Maliki can not want us there because god told him so in a dream, or because the Ayatollahs did. The fact is he is the closest thing to a leader Shiite Iraq has, and his opinion (and his willingness to state it) matters.
16 months is an educated guess on the fastest withdrawal tempo possible without having a helicopters out of Saigon scenario erupt, so to speak. It’s come from a variety of sources, and I’m sure it will be modified.
I guess “artificial” is being used to mean “purposeless”, as opposed to the 16 months timeline which has definite reasons for being that way.
That we’re standing in the way of some ethnic civil war is one of the least convincing arguments for sticking around.
Currently in the Iraq Civil War (2003 to present), entire neighborhoods in Baghdad are being ethnically cleansed by Shia and Sunni Militias. Some areas are being evacuated by every member of a particular secular group due to lack of security, moving into new areas because of fear of reprisal killings. As of June 21, 2007, the United Nations High Commissioner for Refugees estimated that 2.2 million Iraqis had been displaced to neighboring countries, and 2 million were displaced internally, with nearly 100,000 Iraqis fleeing to Syria and Jordan each month.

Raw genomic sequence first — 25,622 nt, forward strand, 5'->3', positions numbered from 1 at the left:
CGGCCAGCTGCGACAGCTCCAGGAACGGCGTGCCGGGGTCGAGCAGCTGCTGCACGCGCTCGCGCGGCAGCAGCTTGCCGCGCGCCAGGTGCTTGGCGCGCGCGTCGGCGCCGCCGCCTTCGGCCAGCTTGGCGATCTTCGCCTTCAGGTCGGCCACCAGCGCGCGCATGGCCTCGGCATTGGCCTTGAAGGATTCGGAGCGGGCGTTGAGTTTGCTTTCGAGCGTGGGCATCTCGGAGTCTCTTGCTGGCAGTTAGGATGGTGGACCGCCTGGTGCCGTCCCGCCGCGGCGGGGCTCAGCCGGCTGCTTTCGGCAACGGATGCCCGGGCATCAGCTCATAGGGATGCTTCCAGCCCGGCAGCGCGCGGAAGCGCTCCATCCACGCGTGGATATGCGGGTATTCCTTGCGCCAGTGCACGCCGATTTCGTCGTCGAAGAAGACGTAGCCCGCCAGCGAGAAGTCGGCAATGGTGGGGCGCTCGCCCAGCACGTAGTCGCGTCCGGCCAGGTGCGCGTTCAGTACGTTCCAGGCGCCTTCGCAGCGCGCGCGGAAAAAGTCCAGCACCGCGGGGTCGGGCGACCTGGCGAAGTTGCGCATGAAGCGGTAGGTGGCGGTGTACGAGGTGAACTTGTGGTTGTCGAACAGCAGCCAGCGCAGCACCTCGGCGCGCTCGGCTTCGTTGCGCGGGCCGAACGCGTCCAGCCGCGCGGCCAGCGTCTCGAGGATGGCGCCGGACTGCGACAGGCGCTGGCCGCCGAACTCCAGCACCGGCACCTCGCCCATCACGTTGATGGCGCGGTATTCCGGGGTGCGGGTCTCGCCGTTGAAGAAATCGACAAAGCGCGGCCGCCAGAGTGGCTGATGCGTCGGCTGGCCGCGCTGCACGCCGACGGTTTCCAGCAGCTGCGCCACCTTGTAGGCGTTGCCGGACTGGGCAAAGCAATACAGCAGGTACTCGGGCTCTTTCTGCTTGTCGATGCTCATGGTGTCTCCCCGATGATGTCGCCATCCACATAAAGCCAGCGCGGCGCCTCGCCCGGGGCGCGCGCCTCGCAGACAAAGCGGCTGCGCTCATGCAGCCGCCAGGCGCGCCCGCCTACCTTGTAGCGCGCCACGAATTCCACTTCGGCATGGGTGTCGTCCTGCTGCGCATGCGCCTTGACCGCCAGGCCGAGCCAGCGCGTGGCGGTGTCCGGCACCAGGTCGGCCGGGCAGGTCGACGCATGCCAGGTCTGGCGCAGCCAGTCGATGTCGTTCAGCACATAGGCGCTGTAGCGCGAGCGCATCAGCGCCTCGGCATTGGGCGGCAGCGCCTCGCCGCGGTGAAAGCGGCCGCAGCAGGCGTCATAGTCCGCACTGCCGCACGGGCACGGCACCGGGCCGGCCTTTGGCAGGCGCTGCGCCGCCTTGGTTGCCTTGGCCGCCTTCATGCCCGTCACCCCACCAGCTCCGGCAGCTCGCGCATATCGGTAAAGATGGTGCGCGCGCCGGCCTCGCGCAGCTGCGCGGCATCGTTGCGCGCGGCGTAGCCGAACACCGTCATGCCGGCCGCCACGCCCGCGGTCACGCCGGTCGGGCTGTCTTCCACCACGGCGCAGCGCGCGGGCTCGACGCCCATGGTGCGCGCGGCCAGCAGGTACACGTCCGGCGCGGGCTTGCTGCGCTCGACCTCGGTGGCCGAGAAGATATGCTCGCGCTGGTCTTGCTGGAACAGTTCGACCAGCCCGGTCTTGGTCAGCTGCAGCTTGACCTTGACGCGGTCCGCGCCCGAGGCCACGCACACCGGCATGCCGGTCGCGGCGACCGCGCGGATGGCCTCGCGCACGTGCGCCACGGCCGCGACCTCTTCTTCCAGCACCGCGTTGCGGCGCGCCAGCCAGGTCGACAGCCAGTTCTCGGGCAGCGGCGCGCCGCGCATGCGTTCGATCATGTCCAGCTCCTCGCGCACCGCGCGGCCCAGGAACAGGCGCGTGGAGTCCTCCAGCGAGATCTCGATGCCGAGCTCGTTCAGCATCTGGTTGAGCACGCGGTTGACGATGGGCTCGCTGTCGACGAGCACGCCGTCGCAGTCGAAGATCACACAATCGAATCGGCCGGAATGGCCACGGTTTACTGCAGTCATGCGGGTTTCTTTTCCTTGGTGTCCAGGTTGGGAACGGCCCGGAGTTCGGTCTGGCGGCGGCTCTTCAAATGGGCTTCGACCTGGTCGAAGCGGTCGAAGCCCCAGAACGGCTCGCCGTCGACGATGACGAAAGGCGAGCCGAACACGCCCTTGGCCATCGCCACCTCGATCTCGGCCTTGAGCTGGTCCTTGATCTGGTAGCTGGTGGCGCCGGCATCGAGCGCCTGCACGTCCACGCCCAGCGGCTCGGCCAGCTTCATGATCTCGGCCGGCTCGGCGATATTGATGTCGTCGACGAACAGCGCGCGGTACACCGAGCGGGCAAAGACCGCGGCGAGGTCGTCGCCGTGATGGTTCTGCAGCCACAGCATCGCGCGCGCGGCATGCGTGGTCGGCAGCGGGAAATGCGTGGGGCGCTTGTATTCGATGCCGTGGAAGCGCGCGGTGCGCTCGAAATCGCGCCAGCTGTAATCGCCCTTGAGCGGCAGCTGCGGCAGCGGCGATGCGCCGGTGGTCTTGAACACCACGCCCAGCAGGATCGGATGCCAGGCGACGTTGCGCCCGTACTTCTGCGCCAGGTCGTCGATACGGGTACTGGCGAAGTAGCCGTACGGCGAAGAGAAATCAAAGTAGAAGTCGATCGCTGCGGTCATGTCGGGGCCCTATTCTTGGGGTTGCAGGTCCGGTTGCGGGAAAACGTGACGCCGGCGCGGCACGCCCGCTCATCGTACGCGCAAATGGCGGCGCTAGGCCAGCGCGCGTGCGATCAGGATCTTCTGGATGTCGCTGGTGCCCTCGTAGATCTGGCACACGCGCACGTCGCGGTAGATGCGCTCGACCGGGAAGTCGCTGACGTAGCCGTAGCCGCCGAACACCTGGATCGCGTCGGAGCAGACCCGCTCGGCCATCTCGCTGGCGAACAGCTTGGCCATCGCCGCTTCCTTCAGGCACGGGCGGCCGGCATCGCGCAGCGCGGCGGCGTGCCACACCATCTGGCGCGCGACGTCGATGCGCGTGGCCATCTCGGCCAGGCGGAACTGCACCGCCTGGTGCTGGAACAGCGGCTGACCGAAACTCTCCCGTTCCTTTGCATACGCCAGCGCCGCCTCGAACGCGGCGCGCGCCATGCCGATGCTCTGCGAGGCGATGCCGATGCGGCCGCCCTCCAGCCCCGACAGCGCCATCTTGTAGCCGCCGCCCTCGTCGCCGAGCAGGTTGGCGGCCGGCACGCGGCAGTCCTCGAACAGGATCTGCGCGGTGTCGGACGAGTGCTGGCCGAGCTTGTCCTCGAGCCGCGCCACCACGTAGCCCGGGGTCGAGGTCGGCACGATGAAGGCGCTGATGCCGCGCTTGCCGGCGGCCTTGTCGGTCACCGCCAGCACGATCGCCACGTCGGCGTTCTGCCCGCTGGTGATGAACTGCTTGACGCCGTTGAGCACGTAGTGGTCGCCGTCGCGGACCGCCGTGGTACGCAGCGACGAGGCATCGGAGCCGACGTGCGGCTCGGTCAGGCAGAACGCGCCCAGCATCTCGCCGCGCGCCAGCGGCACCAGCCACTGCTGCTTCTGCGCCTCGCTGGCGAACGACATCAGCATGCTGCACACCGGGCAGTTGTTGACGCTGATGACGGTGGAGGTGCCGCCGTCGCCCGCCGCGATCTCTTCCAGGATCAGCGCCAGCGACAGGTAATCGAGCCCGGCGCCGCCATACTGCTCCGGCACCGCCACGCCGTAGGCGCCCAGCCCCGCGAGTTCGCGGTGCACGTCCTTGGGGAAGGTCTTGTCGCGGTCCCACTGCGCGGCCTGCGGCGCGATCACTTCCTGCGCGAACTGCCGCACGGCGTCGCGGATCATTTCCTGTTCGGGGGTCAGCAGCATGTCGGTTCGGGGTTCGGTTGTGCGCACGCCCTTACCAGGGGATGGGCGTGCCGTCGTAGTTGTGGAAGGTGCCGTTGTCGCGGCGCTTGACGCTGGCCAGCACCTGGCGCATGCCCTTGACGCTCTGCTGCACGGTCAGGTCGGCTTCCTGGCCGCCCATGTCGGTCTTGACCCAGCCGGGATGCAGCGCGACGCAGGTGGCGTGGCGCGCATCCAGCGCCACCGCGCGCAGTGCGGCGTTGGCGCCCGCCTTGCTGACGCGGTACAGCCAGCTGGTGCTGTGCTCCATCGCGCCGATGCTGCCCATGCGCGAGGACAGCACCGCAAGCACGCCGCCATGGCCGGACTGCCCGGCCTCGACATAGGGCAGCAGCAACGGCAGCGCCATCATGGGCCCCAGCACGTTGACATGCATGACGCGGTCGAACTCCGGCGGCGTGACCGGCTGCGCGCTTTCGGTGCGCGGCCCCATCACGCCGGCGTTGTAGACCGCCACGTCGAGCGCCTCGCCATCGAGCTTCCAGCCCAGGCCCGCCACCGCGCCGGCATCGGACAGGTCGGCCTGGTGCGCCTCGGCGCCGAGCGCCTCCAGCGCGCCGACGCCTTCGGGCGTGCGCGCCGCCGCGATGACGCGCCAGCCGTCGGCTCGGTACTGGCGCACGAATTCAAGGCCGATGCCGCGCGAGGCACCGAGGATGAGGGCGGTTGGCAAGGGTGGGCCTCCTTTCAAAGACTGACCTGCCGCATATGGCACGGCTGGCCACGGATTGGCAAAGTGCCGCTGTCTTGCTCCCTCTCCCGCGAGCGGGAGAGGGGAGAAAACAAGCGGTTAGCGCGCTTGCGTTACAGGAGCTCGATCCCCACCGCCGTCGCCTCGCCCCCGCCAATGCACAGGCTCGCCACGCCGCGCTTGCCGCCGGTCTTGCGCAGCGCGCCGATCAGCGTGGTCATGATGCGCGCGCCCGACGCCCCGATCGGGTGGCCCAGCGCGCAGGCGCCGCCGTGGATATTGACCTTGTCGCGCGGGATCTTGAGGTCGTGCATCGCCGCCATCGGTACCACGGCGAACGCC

Fortunately for us, General Jones prepared maps that did just that for his own presentation:
Jones’ maps show the exact same downward trend in violence as Petraeus’ do. But they also show something else. In particular, they show the disappearance, over time, of mixed neighborhoods with violence, refugee flows, and ethnic cleansing producing a city that’s much more starkly segregated along sectarian lines than it was twelve months ago. In short, the number of incidents is plausibly declining not because of improved security, but simply because there’s relatively little fuel left for the fire.
If something happens on a small scale it doesn’t mean that the presence of a counter-acting agent is ineffective, merely that the agent is not completely effective. Just as it’s possible to be die in a car accident even though you have 12 airbags, seatbelts, side impact beams, crumple zones - it doesn’t mean all those are useless features.
What argument? I’m not making one, just pointing out that your statement is not supported by the evidence. You’re free to state the hypothetical that our presence has prevented even more death and disaster, but that’s different.
The top American commander in Iraq is downplaying recent comments by Nouri al-Maliki on the withdrawal of U.S. troops from Iraq, claiming that the Iraqi prime minister wants “time horizons,” not timetables.
During an interview that aired Friday on MSNBC, Gen. David Petraeus cast al-Maliki’s growing assertiveness on the presence of US. troops as a positive sign of the government’s sovereignty while lauding Iraq’s improved military ability. But Petraeus indicated that doesn’t necessarily mean American troops will be able to leave by the end of next year, a goal many Democratic lawmakers favor.